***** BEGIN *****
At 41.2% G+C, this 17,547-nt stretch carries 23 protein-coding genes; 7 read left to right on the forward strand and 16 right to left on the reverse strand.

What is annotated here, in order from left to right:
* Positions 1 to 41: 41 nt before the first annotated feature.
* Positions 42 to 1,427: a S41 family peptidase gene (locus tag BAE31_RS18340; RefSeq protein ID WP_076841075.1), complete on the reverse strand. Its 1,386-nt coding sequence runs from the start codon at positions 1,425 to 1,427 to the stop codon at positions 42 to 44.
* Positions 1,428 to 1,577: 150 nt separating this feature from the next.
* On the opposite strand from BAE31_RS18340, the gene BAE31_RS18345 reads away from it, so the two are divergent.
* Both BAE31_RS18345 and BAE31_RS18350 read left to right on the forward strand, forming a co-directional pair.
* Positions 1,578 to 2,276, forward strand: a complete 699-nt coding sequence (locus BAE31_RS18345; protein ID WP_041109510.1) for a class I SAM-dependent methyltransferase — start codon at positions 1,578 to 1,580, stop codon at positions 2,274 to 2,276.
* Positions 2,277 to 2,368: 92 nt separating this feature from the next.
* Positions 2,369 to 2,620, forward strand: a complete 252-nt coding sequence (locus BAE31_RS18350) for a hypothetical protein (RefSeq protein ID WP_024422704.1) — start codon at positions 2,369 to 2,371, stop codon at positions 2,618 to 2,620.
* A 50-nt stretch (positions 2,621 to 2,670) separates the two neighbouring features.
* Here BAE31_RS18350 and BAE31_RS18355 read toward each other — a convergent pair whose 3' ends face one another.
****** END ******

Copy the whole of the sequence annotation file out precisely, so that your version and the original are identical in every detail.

At 41.2% G+C, this 17,547-nt stretch carries 23 protein-coding genes; 7 read left to right on the forward strand and 16 right to left on the reverse strand.

What is annotated here, in order from left to right:
* Positions 1 to 41: 41 nt before the first annotated feature.
* Positions 42 to 1,427: a S41 family peptidase gene (locus tag BAE31_RS18340; RefSeq protein ID WP_076841075.1), complete on the reverse strand. Its 1,386-nt coding sequence runs from the start codon at positions 1,425 to 1,427 to the stop codon at positions 42 to 44.
* Positions 1,428 to 1,577: 150 nt separating this feature from the next.
* On the opposite strand from BAE31_RS18340, the gene BAE31_RS18345 reads away from it, so the two are divergent.
* Both BAE31_RS18345 and BAE31_RS18350 read left to right on the forward strand, forming a co-directional pair.
* Positions 1,578 to 2,276, forward strand: a complete 699-nt coding sequence (locus BAE31_RS18345; protein ID WP_041109510.1) for a class I SAM-dependent methyltransferase — start codon at positions 1,578 to 1,580, stop codon at positions 2,274 to 2,276.
* Positions 2,277 to 2,368: 92 nt separating this feature from the next.
* Positions 2,369 to 2,620, forward strand: a complete 252-nt coding sequence (locus BAE31_RS18350) for a hypothetical protein (RefSeq protein ID WP_024422704.1) — start codon at positions 2,369 to 2,371, stop codon at positions 2,618 to 2,620.
* A 50-nt stretch (positions 2,621 to 2,670) separates the two neighbouring features.
* Here BAE31_RS18350 and BAE31_RS18355 read toward each other — a convergent pair whose 3' ends face one another.